“The reason why I even left New York was because I felt like I was about to go into a deep hole of depression again. I came out here for friends. I just didn’t feel like staying in New York for the new year to come,” Ms. Moore said. “We can agree to disagree, but life is so short. It may sound irresponsible, but I’m just going to live my life. I’ve been super cautious and responsible this whole time, so I’m going to try to turn up and manifest for 2021 and hopefully it’s way better than this year.”

She is not alone.

An iOS app called Vybe Together encouraged users to “Get your rebel on” and “Get your party on,” and was designed to organize and promote underground parties to its audience. It seemed particularly well designed to facilitate parties that would violate current restrictions.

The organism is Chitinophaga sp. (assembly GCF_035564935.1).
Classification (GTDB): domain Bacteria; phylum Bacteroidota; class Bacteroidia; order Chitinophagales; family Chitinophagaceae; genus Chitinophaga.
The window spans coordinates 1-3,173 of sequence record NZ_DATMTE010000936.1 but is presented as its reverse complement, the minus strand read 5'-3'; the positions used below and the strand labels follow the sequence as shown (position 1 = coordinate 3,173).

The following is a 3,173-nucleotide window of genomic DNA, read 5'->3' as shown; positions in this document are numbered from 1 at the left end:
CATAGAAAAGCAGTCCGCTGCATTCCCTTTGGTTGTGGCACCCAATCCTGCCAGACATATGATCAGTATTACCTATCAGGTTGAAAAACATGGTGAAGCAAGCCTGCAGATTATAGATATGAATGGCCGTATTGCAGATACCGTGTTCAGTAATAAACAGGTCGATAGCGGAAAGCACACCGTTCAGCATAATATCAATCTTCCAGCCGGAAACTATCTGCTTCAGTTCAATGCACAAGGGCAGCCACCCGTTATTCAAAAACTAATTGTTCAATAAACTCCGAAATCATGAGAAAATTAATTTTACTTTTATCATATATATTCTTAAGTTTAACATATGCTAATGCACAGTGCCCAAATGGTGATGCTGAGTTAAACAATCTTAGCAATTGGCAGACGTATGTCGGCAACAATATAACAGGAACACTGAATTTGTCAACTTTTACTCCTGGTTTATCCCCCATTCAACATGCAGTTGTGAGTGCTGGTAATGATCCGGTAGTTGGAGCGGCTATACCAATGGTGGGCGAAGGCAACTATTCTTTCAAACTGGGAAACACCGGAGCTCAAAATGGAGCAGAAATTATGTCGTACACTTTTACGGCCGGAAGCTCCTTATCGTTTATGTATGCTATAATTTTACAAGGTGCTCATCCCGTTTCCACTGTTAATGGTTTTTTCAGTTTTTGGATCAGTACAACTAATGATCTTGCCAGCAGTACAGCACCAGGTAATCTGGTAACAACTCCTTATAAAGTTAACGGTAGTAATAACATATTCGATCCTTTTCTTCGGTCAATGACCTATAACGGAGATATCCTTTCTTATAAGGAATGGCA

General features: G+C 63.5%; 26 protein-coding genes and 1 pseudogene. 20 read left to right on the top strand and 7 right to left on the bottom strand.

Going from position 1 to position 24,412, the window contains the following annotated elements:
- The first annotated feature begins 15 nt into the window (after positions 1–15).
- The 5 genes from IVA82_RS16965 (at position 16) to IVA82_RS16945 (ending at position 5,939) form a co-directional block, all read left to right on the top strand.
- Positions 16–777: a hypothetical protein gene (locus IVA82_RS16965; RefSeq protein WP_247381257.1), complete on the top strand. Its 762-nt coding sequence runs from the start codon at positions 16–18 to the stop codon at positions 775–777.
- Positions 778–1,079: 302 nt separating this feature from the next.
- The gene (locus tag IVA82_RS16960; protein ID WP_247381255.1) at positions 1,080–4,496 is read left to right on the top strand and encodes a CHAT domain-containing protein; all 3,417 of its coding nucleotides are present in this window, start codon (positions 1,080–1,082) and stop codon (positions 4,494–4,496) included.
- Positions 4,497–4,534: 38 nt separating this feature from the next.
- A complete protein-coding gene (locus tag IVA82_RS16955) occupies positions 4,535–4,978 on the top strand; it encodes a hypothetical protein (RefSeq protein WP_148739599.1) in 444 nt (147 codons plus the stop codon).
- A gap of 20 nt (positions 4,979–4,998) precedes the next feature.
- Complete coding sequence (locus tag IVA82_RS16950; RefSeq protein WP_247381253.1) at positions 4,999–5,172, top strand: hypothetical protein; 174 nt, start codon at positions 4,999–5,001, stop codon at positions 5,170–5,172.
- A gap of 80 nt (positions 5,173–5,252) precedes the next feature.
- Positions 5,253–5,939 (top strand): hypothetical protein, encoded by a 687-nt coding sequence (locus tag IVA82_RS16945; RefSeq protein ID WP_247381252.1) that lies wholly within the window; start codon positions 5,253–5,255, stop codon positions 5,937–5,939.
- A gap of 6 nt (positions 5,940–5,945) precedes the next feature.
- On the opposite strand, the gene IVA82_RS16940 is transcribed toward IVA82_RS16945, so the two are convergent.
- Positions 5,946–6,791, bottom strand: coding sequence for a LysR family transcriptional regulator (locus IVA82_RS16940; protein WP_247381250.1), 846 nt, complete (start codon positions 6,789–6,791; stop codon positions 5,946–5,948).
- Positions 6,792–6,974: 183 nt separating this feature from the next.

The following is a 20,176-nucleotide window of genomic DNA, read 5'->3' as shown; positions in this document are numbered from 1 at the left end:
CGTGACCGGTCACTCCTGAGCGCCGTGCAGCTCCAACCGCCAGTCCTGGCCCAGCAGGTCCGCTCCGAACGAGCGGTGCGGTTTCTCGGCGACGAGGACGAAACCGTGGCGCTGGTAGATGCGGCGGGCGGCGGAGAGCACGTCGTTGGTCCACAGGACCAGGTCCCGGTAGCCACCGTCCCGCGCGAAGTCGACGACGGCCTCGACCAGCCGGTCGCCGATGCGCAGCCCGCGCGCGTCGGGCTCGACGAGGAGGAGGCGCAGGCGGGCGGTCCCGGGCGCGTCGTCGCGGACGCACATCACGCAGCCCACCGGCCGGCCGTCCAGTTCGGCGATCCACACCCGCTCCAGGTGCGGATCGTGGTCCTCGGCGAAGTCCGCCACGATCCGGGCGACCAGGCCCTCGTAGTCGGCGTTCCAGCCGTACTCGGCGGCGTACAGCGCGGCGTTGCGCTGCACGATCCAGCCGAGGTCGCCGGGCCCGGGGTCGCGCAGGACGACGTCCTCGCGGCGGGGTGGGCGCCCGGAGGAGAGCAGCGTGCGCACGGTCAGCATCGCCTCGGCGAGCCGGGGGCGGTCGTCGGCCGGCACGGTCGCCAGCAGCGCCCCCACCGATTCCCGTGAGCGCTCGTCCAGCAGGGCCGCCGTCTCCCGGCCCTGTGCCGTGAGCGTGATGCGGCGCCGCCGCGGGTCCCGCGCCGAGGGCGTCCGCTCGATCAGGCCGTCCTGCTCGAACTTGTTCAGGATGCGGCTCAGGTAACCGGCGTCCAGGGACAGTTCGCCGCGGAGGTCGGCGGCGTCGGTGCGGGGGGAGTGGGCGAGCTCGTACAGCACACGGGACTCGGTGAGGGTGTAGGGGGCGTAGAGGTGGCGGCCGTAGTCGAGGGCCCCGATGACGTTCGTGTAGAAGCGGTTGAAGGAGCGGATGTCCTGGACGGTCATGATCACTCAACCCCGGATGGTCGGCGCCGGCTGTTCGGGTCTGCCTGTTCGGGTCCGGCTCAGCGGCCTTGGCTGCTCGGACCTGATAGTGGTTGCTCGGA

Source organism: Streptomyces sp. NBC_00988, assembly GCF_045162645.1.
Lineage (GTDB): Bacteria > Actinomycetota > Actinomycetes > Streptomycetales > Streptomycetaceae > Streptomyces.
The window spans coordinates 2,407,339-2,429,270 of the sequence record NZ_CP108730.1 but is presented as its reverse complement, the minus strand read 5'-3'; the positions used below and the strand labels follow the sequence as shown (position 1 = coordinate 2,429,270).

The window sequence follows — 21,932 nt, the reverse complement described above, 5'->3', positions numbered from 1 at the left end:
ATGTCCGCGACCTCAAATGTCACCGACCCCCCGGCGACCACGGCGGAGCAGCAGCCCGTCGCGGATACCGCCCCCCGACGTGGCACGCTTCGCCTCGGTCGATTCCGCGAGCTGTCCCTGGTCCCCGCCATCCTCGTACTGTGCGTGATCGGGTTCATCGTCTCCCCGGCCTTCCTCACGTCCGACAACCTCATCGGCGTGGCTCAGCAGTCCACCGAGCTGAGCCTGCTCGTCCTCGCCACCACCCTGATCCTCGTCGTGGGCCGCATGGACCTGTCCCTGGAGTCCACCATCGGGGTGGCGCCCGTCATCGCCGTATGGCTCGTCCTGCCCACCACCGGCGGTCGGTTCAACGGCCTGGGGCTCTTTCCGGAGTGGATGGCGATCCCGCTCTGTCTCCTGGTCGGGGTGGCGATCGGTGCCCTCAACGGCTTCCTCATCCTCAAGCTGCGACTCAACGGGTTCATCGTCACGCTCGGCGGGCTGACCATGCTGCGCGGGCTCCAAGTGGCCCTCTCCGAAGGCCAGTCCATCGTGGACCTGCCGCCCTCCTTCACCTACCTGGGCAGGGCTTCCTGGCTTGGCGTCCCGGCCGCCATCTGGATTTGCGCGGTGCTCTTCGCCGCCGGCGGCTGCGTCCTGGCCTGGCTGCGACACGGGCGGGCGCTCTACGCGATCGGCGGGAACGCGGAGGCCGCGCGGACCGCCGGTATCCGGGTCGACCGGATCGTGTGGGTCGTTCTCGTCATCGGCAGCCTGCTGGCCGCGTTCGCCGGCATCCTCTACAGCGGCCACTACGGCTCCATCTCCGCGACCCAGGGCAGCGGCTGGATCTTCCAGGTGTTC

After it received attention this week, its website went down and Apple pulled the app from its store on Tuesday. (Business Insider reported that TikTok also removed the company’s account.) “We kinda blew up over night,” said someone who answered Vybe Together’s phone. (The owners declined to speak further.)

The app had only a few thousand users, though there were thousands more waiting for their access to be approved.

Vybe Together updated its Instagram bio amid the trouble: “App Store took us down!!! We will be back!!! Follow to stay updated!!!” A minimal text post appeared on the account’s Instagram story: “blown out of proportion by the media. We DO NOT CONDONE LARGE GATHERINGS!!!”

Eventbrite, an event management and ticketing platform, has also been a popular option for people hosting parties. A recent “Maskerade” at a Los Angeles mansion ($80, open bar, round-trip party-bus ride) was advertised there. The invite, which drew ire on social media, has been removed from Eventbrite’s website.